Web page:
Securities regulators are investigating the timing of an ATI Technologies profit warning in May, 2000, and stock trades by officers and directors preceding the announcement, which sparked a plunge in the company's share price. - Globe & Mail
The upFront.eZine stock index is at www.cadwire.net/to?upfrontezine/stocks
The WorthWhile Web
Brand New CAD Books
"Doctor Walt’s CADKEY 20+ Primer"
"Doctor Walt’s CADKEY 20+ Fundamentals"
"Doctor Walt’s CADKEY 20+ Super Solids."
Control: Modeling, Design And Simulation"
10 for Windows and Macintosh: Visual QuickStart Guide"
Letters to the Editor
"I'd like to hear some discussion about some fine-detail
issues. How about some discussion of problems like creating a part-number
system, finding cheap manufacturing control software, finding cheap
inventory control software, training people to use the software,
figuring out a bill of materials, developing a sales-order system,
hashing out a serial-numbering scheme for the products, and so on.
Re: Porting AutoCAD to Mac
"Porting AutoCAD to the new Mac's means reviving the UNIX
version. All new Mac's run a BSD (Berkeley System Distribution)
Unix with a Mac UI."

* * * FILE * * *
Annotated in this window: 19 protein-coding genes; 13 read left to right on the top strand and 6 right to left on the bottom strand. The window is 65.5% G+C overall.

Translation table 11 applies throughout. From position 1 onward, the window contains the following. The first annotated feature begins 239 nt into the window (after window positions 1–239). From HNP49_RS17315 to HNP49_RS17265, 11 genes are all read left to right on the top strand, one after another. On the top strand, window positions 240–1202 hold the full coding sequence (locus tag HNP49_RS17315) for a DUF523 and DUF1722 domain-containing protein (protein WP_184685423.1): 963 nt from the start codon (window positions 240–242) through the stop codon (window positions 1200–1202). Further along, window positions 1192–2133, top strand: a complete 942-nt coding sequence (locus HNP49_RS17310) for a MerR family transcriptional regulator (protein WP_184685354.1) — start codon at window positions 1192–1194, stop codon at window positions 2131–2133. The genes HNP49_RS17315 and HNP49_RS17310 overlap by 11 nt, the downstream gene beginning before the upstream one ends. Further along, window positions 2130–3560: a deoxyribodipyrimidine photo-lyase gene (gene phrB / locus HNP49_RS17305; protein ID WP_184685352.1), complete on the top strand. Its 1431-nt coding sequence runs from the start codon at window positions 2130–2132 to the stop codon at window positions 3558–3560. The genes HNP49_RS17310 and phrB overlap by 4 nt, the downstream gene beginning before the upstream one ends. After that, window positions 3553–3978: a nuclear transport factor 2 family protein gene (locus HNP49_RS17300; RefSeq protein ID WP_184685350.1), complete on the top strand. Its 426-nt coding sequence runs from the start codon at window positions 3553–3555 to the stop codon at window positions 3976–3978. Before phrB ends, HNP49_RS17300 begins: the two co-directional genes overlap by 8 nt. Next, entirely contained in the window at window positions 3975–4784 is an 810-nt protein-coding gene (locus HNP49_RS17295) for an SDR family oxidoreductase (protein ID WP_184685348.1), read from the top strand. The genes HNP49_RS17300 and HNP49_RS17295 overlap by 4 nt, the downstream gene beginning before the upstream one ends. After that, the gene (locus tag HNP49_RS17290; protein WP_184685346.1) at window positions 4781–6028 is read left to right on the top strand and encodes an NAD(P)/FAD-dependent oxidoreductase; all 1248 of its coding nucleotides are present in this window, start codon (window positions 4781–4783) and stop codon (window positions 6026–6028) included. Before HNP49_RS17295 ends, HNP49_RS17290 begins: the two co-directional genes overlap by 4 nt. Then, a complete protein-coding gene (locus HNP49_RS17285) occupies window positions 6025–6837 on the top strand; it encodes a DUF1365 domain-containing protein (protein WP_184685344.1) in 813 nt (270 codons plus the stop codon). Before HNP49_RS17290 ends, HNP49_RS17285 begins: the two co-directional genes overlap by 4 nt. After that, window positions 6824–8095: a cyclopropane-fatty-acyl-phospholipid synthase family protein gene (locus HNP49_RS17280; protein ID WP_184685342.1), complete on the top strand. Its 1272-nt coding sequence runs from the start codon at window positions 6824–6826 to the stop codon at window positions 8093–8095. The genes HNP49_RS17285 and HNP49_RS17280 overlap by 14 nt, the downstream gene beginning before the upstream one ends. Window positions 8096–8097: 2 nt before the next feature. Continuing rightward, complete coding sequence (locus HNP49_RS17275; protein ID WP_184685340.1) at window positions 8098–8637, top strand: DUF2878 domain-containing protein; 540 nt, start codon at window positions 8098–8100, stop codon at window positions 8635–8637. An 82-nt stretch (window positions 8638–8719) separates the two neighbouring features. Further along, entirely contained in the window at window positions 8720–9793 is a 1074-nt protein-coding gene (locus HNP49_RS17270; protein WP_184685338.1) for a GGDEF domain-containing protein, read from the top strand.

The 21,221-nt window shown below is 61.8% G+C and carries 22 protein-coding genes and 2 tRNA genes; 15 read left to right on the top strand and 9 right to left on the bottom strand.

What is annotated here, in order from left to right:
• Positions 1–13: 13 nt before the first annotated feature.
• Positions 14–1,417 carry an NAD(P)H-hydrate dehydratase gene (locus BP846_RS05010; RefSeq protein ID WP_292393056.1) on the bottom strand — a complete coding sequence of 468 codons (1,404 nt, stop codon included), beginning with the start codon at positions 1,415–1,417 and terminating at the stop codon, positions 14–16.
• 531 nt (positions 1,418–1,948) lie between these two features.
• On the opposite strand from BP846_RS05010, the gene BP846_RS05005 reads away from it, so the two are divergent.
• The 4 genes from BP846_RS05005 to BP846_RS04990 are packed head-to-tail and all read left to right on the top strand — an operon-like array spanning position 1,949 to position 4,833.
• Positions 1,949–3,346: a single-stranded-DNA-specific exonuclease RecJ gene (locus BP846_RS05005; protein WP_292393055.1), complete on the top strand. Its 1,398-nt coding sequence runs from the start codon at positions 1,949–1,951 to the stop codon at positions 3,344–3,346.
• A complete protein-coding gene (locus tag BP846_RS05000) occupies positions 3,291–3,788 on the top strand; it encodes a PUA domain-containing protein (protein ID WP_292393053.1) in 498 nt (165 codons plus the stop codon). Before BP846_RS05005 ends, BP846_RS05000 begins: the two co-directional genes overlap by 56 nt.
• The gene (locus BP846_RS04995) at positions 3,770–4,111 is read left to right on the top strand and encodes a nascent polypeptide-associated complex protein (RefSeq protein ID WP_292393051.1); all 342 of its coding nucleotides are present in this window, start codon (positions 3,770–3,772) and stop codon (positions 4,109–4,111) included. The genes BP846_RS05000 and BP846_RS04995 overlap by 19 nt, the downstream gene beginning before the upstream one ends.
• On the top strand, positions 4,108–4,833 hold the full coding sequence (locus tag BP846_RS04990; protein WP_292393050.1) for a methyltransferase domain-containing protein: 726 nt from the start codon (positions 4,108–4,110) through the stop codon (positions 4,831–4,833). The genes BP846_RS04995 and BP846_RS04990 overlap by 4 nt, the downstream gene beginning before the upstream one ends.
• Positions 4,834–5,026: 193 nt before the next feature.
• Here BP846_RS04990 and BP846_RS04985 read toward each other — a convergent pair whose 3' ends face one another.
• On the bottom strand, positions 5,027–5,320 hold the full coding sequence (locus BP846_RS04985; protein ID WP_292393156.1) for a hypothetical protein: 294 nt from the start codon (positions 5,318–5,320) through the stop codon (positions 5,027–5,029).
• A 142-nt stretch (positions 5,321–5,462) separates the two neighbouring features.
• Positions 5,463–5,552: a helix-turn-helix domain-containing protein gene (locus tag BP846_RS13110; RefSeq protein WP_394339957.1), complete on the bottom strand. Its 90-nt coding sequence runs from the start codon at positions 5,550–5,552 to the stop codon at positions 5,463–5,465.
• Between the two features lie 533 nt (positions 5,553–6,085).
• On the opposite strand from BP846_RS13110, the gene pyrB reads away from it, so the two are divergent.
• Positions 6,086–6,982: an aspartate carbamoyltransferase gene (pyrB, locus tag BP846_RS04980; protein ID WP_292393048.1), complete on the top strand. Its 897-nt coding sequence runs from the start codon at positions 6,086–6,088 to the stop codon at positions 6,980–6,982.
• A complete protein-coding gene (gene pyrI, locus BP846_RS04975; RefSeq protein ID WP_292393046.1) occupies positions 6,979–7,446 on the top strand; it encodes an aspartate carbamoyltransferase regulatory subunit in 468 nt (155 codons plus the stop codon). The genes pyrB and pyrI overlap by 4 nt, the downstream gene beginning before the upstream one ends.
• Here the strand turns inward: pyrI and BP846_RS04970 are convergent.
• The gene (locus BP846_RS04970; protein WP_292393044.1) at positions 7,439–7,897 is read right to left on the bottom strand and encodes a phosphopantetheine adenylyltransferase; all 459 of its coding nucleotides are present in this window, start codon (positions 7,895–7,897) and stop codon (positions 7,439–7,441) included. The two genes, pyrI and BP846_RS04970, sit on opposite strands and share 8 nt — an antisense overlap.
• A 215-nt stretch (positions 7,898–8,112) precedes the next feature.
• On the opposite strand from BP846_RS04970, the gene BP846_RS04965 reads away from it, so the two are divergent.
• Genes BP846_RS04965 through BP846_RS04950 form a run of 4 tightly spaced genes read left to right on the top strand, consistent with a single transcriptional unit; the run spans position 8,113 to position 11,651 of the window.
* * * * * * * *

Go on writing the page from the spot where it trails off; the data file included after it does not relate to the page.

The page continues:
"As I'm sure you know OS X is based on Unix, so the first
thing you need is a Unix port for AutoCAD. Then, you'd need to adapt
that port to work with Apple's Aqua interface guidelines.
The editor replies: "I know about the UNIX port'
my purpose is to dig at Apple for: (1) claiming it's possible move
from Windows to the Mac painlessly; and (2) claiming to want to
hear from us Windows-codependents -- not!
Spin Doctor of the Moment
"You should never speak to a reporter about eBay business
unless an eBay PR representative has approved the conversation.
In all cases, an eBay PR representative will be present when you
speak to a reporter."
"Now that IT budgets are tight, the same companies who claimed
that they could help customers drive revenue in the new economy
are now saying that their products will help lower IT cost and increase
productivity. Each one has a spreadsheet model or an 'independent'
analyst case study on hand to back up the claim.